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Hul Diwas

Facts for Prelims (FFP)

Source: IE

 Context:  Hul Divas is observed annually on June 30 in memory of tribal leaders — Sidho and Kanhu Murmu — who led the Santhal hul (rebellion) on June 30, 1855, at Bhognadih in Sahebganj district (now Jharkhand)

 

About Santhal Rebellion:

Topic Information
What is Santhal Rebellion? Santhal rebellion (also known as ‘Hul’) (1855-1856) was a revolt against both the British East India Company and the zamindari system by the Santhal. The rebellion was led by the four sibling Brothers – Sidhu, Kanhu, Chand and Bhairav.
Santhals and their Migration The Santhal people migrated from the Birbhum and Manbhum regions of Bengal to modern-day Santhal Pargana. The British relocated them to the forested area of Damin-i-Koh as part of their revenue collection strategy.
Reasons behind the Hul The Santhals rebelled against the British due to extortions, oppressive extractions, dispossession of property, false measurements, and other illegalities.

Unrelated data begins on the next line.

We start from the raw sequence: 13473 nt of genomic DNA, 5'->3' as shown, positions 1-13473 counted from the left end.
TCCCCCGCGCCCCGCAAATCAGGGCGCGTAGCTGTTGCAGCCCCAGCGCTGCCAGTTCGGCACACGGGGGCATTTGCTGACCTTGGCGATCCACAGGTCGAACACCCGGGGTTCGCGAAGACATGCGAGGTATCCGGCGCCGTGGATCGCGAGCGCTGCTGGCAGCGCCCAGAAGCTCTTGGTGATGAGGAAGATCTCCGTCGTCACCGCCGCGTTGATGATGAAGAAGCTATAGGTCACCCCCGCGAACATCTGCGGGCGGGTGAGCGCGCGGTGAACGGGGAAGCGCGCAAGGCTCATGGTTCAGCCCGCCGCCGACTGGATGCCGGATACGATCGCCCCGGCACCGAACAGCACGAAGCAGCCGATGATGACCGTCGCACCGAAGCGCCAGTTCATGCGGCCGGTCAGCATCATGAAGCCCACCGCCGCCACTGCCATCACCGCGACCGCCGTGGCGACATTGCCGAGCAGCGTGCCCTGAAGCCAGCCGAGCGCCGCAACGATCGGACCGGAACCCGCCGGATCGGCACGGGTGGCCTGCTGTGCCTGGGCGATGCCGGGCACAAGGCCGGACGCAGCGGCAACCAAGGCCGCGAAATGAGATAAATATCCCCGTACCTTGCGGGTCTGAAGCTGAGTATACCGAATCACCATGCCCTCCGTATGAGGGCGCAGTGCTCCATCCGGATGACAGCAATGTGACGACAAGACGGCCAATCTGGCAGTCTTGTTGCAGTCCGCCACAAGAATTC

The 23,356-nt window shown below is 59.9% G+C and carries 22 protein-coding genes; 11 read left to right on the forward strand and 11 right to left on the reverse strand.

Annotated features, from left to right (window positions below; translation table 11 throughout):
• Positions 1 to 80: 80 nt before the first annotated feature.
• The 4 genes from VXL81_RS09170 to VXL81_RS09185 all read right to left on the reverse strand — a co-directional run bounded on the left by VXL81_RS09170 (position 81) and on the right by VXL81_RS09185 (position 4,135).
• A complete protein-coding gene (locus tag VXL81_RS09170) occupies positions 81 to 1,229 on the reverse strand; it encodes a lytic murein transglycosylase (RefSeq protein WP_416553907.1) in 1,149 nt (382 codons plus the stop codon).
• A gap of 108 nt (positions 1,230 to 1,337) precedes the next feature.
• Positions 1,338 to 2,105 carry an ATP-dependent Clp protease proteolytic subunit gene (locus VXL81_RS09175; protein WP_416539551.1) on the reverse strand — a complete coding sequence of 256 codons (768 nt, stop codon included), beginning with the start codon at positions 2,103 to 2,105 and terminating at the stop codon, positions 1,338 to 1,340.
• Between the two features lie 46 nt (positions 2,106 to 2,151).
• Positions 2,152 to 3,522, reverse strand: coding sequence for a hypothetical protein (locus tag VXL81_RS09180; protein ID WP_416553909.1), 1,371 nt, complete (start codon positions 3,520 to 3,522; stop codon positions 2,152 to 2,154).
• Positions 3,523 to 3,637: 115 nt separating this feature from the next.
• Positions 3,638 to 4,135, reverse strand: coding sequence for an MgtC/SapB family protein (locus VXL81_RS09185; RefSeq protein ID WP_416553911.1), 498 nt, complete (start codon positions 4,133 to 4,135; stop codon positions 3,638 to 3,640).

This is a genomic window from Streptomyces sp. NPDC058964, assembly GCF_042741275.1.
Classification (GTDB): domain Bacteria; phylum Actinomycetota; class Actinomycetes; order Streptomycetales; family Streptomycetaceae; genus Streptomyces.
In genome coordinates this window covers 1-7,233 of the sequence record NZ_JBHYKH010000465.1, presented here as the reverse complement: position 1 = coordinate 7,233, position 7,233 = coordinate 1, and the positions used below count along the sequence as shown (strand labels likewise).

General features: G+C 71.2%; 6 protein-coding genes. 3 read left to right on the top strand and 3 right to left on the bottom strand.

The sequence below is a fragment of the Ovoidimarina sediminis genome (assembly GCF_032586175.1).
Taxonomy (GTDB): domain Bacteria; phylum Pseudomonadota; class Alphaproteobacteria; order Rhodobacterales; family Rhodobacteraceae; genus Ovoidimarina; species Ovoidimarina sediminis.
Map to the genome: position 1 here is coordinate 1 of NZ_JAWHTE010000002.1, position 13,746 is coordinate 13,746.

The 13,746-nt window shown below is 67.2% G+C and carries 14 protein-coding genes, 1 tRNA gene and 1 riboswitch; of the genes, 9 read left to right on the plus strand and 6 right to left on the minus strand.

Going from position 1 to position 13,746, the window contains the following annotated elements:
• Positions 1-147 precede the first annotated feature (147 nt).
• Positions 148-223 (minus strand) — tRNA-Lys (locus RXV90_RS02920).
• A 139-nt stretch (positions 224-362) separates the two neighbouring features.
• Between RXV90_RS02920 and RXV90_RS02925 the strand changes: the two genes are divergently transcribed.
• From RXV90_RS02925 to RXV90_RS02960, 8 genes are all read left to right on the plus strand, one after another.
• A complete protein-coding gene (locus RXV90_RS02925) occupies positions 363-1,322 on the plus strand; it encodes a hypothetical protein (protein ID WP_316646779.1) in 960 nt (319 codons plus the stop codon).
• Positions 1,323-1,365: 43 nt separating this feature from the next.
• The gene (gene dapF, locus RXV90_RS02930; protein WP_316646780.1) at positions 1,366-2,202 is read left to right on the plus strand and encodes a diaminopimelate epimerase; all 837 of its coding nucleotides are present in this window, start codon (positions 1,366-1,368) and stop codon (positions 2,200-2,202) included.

Organization of the Hul Contrary to popular belief, the Hul was a well-planned and organized political war. Preparations included guerrilla formations, military teams, detectives, secret bases, logistics, and a network of message carriers for coordination. Non-Adivasi Hindu castes also participated in the rebellion.
Contribution of Women Phulo-Jhano, two sisters, led an army of 1,000 women who played crucial roles in the rebellion. The East India Company’s army was defeated twice during the uprising.
End After the rebellion started, martial law was proclaimed by the East India Company which lasted until January 3, 1856, when martial law was suspended and the rebellion was eventually suppressed by the Presidency armies.
Lasting Impact of the Hul The Santhal rebellion inspired future uprisings, such as the Santhal involvement in the 1857 mutiny. It symbolized resistance against British colonialism and laid the foundation for subsequent movements in Jharkhand.